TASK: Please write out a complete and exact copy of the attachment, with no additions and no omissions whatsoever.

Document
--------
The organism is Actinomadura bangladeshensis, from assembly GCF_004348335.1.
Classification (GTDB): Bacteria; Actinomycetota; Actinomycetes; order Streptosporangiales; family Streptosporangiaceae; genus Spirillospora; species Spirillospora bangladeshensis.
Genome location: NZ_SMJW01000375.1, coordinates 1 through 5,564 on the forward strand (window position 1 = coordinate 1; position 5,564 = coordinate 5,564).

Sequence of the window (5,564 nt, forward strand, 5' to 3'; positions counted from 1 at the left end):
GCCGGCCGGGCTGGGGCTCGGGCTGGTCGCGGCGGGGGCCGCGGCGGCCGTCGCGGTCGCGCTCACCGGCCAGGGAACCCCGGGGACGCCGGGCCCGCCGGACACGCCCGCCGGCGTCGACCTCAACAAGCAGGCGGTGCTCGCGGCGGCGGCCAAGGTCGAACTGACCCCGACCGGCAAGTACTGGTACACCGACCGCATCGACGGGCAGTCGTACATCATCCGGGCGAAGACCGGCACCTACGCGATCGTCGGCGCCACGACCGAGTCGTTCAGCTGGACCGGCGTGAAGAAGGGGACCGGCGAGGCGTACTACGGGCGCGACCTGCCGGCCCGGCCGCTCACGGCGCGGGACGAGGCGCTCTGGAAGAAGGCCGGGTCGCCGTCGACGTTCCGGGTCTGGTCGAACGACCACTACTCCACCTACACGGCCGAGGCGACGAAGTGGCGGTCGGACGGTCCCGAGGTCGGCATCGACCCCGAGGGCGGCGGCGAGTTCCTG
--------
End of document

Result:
The organism is Actinomadura bangladeshensis, from assembly GCF_004348335.1.
Classification (GTDB): Bacteria; Actinomycetota; Actinomycetes; order Streptosporangiales; family Streptosporangiaceae; genus Spirillospora; species Spirillospora bangladeshensis.
Genome location: NZ_SMJW01000375.1, coordinates 1 through 5,564 on the forward strand (window position 1 = coordinate 1; position 5,564 = coordinate 5,564).

Sequence of the window (5,564 nt, forward strand, 5' to 3'; positions counted from 1 at the left end):
GCCGGCCGGGCTGGGGCTCGGGCTGGTCGCGGCGGGGGCCGCGGCGGCCGTCGCGGTCGCGCTCACCGGCCAGGGAACCCCGGGGACGCCGGGCCCGCCGGACACGCCCGCCGGCGTCGACCTCAACAAGCAGGCGGTGCTCGCGGCGGCGGCCAAGGTCGAACTGACCCCGACCGGCAAGTACTGGTACACCGACCGCATCGACGGGCAGTCGTACATCATCCGGGCGAAGACCGGCACCTACGCGATCGTCGGCGCCACGACCGAGTCGTTCAGCTGGACCGGCGTGAAGAAGGGGACCGGCGAGGCGTACTACGGGCGCGACCTGCCGGCCCGGCCGCTCACGGCGCGGGACGAGGCGCTCTGGAAGAAGGCCGGGTCGCCGTCGACGTTCCGGGTCTGGTCGAACGACCACTACTCCACCTACACGGCCGAGGCGACGAAGTGGCGGTCGGACGGTCCCGAGGTCGGCATCGACCCCGAGGGCGGCGGCGAGTTCCTG